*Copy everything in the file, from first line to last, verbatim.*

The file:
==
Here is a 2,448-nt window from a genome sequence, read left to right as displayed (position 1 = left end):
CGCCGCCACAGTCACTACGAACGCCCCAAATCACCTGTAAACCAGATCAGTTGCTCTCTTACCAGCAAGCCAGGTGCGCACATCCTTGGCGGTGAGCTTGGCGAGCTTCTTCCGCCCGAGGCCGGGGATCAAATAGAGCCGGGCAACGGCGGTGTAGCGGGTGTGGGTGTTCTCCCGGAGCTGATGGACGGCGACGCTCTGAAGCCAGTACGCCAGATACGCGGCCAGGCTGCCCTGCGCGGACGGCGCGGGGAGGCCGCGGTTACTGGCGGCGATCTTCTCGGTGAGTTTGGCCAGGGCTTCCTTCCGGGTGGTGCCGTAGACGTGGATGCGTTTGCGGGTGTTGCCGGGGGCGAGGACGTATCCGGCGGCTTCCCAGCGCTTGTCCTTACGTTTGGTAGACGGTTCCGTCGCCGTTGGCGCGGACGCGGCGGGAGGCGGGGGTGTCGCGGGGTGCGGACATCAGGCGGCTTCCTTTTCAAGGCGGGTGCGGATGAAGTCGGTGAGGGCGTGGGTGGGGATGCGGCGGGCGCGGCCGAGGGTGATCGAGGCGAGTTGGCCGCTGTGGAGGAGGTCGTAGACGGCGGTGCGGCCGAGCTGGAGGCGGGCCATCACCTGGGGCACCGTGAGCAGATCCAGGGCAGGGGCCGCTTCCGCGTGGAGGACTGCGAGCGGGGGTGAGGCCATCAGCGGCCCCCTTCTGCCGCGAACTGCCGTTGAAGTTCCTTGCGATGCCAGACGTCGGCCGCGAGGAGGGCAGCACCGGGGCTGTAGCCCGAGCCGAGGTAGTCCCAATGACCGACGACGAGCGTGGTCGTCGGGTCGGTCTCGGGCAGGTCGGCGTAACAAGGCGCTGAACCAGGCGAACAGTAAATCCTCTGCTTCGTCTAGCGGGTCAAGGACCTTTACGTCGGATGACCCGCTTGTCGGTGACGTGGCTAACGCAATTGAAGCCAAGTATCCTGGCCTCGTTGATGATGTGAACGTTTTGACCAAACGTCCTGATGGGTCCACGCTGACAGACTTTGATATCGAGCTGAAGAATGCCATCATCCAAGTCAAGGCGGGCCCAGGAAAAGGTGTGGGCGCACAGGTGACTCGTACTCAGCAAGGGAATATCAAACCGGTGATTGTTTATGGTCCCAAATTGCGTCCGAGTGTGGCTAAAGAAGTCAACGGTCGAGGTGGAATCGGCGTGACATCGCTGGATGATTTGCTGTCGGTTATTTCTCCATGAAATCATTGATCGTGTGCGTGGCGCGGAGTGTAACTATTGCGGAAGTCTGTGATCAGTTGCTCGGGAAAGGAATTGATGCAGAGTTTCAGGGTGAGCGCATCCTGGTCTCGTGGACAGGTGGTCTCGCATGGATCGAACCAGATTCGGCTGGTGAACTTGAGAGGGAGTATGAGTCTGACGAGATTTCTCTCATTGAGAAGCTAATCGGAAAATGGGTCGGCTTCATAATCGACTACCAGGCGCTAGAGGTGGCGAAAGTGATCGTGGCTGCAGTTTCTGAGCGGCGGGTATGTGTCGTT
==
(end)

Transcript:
Here is a 2,448-nt window from a genome sequence, read left to right as displayed (position 1 = left end):
CGCCGCCACAGTCACTACGAACGCCCCAAATCACCTGTAAACCAGATCAGTTGCTCTCTTACCAGCAAGCCAGGTGCGCACATCCTTGGCGGTGAGCTTGGCGAGCTTCTTCCGCCCGAGGCCGGGGATCAAATAGAGCCGGGCAACGGCGGTGTAGCGGGTGTGGGTGTTCTCCCGGAGCTGATGGACGGCGACGCTCTGAAGCCAGTACGCCAGATACGCGGCCAGGCTGCCCTGCGCGGACGGCGCGGGGAGGCCGCGGTTACTGGCGGCGATCTTCTCGGTGAGTTTGGCCAGGGCTTCCTTCCGGGTGGTGCCGTAGACGTGGATGCGTTTGCGGGTGTTGCCGGGGGCGAGGACGTATCCGGCGGCTTCCCAGCGCTTGTCCTTACGTTTGGTAGACGGTTCCGTCGCCGTTGGCGCGGACGCGGCGGGAGGCGGGGGTGTCGCGGGGTGCGGACATCAGGCGGCTTCCTTTTCAAGGCGGGTGCGGATGAAGTCGGTGAGGGCGTGGGTGGGGATGCGGCGGGCGCGGCCGAGGGTGATCGAGGCGAGTTGGCCGCTGTGGAGGAGGTCGTAGACGGCGGTGCGGCCGAGCTGGAGGCGGGCCATCACCTGGGGCACCGTGAGCAGATCCAGGGCAGGGGCCGCTTCCGCGTGGAGGACTGCGAGCGGGGGTGAGGCCATCAGCGGCCCCCTTCTGCCGCGAACTGCCGTTGAAGTTCCTTGCGATGCCAGACGTCGGCCGCGAGGAGGGCAGCACCGGGGCTGTAGCCCGAGCCGAGGTAGTCCCAATGACCGACGACGAGCGTGGTCGTCGGGTCGGTCTCGGGCAGGTCGGCGTAACAAGGCGCTGAACCAGGCGAACAGTAAATCCTCTGCTTCGTCTAGCGGGTCAAGGACCTTTACGTCGGATGACCCGCTTGTCGGTGACGTGGCTAACGCAATTGAAGCCAAGTATCCTGGCCTCGTTGATGATGTGAACGTTTTGACCAAACGTCCTGATGGGTCCACGCTGACAGACTTTGATATCGAGCTGAAGAATGCCATCATCCAAGTCAAGGCGGGCCCAGGAAAAGGTGTGGGCGCACAGGTGACTCGTACTCAGCAAGGGAATATCAAACCGGTGATTGTTTATGGTCCCAAATTGCGTCCGAGTGTGGCTAAAGAAGTCAACGGTCGAGGTGGAATCGGCGTGACATCGCTGGATGATTTGCTGTCGGTTATTTCTCCATGAAATCATTGATCGTGTGCGTGGCGCGGAGTGTAACTATTGCGGAAGTCTGTGATCAGTTGCTCGGGAAAGGAATTGATGCAGAGTTTCAGGGTGAGCGCATCCTGGTCTCGTGGACAGGTGGTCTCGCATGGATCGAACCAGATTCGGCTGGTGAACTTGAGAGGGAGTATGAGTCTGACGAGATTTCTCTCATTGAGAAGCTAATCGGAAAATGGGTCGGCTTCATAATCGACTACCAGGCGCTAGAGGTGGCGAAAGTGATCGTGGCTGCAGTTTCTGAGCGGCGGGTATGTGTCGTT